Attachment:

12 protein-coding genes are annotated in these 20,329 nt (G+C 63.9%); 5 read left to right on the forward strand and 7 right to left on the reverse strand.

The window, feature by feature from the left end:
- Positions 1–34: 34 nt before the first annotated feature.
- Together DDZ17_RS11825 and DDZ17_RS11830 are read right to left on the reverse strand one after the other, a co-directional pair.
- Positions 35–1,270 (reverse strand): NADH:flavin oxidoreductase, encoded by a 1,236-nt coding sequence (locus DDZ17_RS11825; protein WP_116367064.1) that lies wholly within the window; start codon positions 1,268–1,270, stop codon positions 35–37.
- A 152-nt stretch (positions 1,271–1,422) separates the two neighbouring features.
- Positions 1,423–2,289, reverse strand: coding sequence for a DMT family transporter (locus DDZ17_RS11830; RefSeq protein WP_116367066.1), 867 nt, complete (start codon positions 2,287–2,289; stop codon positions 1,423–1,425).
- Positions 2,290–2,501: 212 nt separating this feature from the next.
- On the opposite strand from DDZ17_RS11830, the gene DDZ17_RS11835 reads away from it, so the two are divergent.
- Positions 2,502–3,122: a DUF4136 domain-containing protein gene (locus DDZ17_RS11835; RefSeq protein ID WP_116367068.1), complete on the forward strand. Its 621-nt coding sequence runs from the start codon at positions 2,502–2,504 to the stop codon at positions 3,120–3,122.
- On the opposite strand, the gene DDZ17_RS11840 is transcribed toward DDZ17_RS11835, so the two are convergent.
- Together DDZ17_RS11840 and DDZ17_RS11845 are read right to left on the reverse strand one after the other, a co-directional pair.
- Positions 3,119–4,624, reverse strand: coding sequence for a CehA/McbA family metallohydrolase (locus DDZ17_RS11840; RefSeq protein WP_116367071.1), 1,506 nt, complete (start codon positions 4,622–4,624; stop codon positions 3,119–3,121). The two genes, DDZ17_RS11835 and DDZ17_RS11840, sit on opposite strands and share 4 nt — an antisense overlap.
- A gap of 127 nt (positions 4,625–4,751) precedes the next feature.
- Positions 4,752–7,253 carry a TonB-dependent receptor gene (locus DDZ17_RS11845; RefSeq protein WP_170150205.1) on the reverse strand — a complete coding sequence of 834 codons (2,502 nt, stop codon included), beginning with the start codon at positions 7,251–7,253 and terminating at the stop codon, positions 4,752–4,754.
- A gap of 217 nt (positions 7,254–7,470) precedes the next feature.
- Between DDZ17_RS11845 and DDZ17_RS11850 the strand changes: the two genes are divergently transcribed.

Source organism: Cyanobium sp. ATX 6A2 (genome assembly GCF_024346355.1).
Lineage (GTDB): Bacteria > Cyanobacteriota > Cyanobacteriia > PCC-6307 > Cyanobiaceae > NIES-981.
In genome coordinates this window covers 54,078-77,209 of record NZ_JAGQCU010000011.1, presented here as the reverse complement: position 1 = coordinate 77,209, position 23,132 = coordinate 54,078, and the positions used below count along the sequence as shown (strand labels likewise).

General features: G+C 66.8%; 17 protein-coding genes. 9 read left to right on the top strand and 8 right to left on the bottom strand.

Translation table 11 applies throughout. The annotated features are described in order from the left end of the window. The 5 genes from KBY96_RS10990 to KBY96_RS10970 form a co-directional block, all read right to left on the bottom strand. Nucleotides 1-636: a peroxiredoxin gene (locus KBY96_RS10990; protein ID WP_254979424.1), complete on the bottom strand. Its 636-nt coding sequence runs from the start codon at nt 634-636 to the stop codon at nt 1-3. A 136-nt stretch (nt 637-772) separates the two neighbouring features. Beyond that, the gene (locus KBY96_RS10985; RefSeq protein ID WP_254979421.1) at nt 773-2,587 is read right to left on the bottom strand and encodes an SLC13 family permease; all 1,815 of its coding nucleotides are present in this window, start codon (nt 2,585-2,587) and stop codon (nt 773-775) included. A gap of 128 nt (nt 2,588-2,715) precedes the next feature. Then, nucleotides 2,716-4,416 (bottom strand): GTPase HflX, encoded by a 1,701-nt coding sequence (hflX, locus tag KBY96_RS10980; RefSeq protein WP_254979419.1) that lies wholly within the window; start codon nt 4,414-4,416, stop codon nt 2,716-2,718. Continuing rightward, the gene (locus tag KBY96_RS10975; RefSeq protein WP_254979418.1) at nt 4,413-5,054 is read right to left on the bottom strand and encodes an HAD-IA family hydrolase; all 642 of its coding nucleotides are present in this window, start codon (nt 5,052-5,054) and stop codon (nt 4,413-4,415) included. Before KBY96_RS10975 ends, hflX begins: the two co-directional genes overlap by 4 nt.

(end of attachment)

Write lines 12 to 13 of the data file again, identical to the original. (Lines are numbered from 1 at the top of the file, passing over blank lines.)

- Together DDZ17_RS11840 and DDZ17_RS11845 are read right to left on the reverse strand one after the other, a co-directional pair.
- Positions 3,119–4,624, reverse strand: coding sequence for a CehA/McbA family metallohydrolase (locus DDZ17_RS11840; RefSeq protein WP_116367071.1), 1,506 nt, complete (start codon positions 4,622–4,624; stop codon positions 3,119–3,121). The two genes, DDZ17_RS11835 and DDZ17_RS11840, sit on opposite strands and share 4 nt — an antisense overlap.